Solar Hawaii — Solar Power Incentives & Solar Facts

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Hawaii is the hottest solar market in the US. Solar power there is much cheaper than electricity from any other source. But what exactly are the solar incentives available to homeowners and businesses in Hawaii, and what are the most interesting solar Hawaii facts?

One study has projected that people who went solar in 2011 in Hawaii would, on average, save $65,000 over the course of 20 years. One of the reasons for that is that electricity prices are super high in Hawaii. The steep drop in solar panel costs in recent years has also helped, of course. And excellent solar insolation certainly doesn’t hurt, Then there is also the support that comes from federal, state, county, city, and utility incentives for solar power. Let’s take a look at those real quickly.

Hawaii Solar Incentives

As is the case all across the US, a 30% federal tax credit for solar power is available in Hawaii. Other than that incentive, below are a number of state-specific incentives.

  • Corporate Tax Credit or Personal Tax Credit is available for single-family residential, multi-family residential, or commercial solar projects. A 35% state tax credit is available for such projects.
  • Net Metering is in place across the state, allowing solar owners to receive credits on their electricity bills for any excess electricity they generate. Though, there are some limitations and other details worth being aware of. Click on the link above for more info.
  • 20-Year Feed-in Tariffs are available for customers of Hawaii’s three investor-owned utilities: HECO, MECO and HELCO. Rates vary depending on the size of the project. Also, note that the state feed-in tariff “does not meet the normal definition of a feed-in tariff, as it is less than the retail cost of electricity, and is therefor simply a Power Purchase Agreement.”
  • Green Infrastructure Bonds that secure low-cost financing for clean energy installations are also available across Hawaii.
  • Low-Interest Loans for solar PV or solar water heating systems (as well as various energy efficiency projects) are available through the GreenSun Hawaii program across Hawaii.
  • In the agriculture and aquaculture sectors, special loans are also available for solar or other renewable energy projects.
  • Solar Water Heating and Solar Attic Fan Rebates are available for customers of the Hawaiian Electric Company (HECO) and its subsidiaries, Maui Electric Company (MECO) and Hawaii Electric Light Company (HELCO).

In addition to federal and statewide incentives, solar incentives are also in place in some cities and counties. Solar loans are available in Honolulu (city & county) and also in Maui County.

Honolulu also offers property tax exemptions for solar (and other renewable energy) installations on a home or other building.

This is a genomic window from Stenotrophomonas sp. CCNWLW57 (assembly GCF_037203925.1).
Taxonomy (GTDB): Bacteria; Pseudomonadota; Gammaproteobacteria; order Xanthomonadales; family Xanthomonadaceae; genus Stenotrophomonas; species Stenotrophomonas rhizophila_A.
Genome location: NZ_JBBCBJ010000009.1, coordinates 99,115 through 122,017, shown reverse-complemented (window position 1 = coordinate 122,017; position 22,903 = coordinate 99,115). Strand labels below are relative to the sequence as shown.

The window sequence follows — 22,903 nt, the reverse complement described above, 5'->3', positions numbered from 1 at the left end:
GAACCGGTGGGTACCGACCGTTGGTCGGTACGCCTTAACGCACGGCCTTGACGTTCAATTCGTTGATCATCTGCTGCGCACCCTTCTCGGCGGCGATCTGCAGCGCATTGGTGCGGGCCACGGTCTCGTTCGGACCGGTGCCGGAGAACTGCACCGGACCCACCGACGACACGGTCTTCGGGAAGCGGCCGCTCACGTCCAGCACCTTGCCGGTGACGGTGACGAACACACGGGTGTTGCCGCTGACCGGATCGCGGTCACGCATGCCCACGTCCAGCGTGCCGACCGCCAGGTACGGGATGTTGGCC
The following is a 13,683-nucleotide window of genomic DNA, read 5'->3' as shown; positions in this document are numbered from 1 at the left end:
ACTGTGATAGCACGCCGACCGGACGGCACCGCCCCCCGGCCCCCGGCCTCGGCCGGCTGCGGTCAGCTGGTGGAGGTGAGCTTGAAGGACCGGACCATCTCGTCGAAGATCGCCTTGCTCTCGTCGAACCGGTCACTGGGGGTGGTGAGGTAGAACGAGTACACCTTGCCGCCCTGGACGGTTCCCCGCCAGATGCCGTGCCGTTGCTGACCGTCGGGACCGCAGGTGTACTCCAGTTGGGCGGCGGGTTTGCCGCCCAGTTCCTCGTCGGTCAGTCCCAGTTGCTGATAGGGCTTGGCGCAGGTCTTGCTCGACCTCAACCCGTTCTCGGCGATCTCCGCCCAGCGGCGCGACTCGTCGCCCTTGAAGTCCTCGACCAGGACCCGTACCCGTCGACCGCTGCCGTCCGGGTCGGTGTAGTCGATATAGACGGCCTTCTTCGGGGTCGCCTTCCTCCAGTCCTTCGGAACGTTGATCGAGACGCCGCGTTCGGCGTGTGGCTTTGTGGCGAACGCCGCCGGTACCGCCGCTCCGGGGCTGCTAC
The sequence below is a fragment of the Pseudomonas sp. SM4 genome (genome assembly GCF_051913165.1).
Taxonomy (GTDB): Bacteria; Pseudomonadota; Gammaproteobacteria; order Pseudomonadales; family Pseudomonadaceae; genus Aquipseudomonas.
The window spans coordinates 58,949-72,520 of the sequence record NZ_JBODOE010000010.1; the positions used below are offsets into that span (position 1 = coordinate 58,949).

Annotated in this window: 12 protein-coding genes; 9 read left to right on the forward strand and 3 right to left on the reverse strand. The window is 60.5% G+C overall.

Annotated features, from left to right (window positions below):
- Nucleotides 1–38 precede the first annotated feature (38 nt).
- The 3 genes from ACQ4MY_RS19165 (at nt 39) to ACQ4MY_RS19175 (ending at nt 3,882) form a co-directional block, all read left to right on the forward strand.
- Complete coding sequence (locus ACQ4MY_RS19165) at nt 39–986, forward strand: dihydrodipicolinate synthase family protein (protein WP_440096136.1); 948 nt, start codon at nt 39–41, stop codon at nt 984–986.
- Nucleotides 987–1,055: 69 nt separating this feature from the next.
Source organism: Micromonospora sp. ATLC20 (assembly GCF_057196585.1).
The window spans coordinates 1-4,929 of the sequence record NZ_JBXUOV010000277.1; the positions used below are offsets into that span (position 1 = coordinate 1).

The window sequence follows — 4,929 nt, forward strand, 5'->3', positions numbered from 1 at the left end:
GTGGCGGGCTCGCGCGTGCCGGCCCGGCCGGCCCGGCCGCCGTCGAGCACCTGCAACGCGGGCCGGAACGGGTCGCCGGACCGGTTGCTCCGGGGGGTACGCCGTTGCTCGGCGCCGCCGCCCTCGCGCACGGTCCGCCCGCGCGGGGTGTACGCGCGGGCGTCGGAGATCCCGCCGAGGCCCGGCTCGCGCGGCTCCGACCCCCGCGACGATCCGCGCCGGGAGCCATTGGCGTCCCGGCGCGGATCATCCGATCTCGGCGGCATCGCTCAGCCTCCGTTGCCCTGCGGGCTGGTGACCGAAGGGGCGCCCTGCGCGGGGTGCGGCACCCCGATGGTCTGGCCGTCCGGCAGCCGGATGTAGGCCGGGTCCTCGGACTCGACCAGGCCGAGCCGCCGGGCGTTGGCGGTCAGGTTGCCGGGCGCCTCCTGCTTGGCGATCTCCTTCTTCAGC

PACE financing is available in some locations. “Property-Assessed Clean Energy (PACE) financing effectively allows property owners to borrow money to pay for energy improvements. The amount borrowed is typically repaid via a special assessment on the property over a period of years…. Not all local governments in Hawaii offer PACE financing; contact your local government to find out if it has established a PACE financing program.”

The Kauai Island Utility Cooperative (KIUC) also offers zero-interest loans for solar water heating systems and rebates for solar water heating systems.

For more details on Hawaii solar incentives and policies, check out the information provided by DSIRE.

Hawaii Solar Facts

Anyway, enough with the boring (but very important) Hawaii solar incentives. Let’s look at some fun Hawaii solar facts! Accumulating such info is one of the specialties of the Solar Energy Industries Association (SEIA), so let me start by simply sharing what it has highlighted:

Solar Hawaii companies
Locations of Hawaii Solar Companies.
  • There are currently more than 80 solar companies at work throughout the value chain in Hawaii, employing 1,600 people.
  • In 2012, Hawaii installed 109 MW of solar electric capacity, placing it 7th nationally. See more solar state rankings.
  • The 270 MW of solar energy currently installed in Hawaii ranks the state 8th in the country in installed solar capacity. There is enough solar energy installed in the state to power 53,000 homes.
  • In 2012, $471 million was invested in Hawaii to install solar on homes and businesses. This represents a 121% increase over the previous year, and is expected to grow again this year.
  • Average installed residential and commercial photovoltaic system prices in Hawaii have fallen by 7% in the last year. National prices have also dropped steadily—by 11% from last year and 34% from 2010.

While I love rankings as much as the next person, I love relative rankings much more than absolute rankings. Hawaii is a small state. Comparing its total solar power capacity or solar power additions to California’s or Florida’s isn’t super useful in most cases. To provide more useful solar state rankings, I have created per capita and per GDP rankings. Looking at these, Hawaii comes in at #2 for total and new (in 2012) solar power capacity per capita, as well as #2 for total and new solar power capacity per GDP. Compared to states and countries, it comes in at #7 for total solar power capacity per capita, #5 for new solar power capacity per capita, #11 for total solar power capacity per GDP, and #7 for new solar power capacity per GDP.

The Wikipedia page for solar power in Hawaii notes: “A 2012 estimate shows that a typical solar system in Hawaii pays for itself in only 4 years, and returns a profit of over 4 times the cost over its life.” Impressive! If you’re in solar and have a roof, there’s almost no good reason you shouldn’t be switching to solar power.

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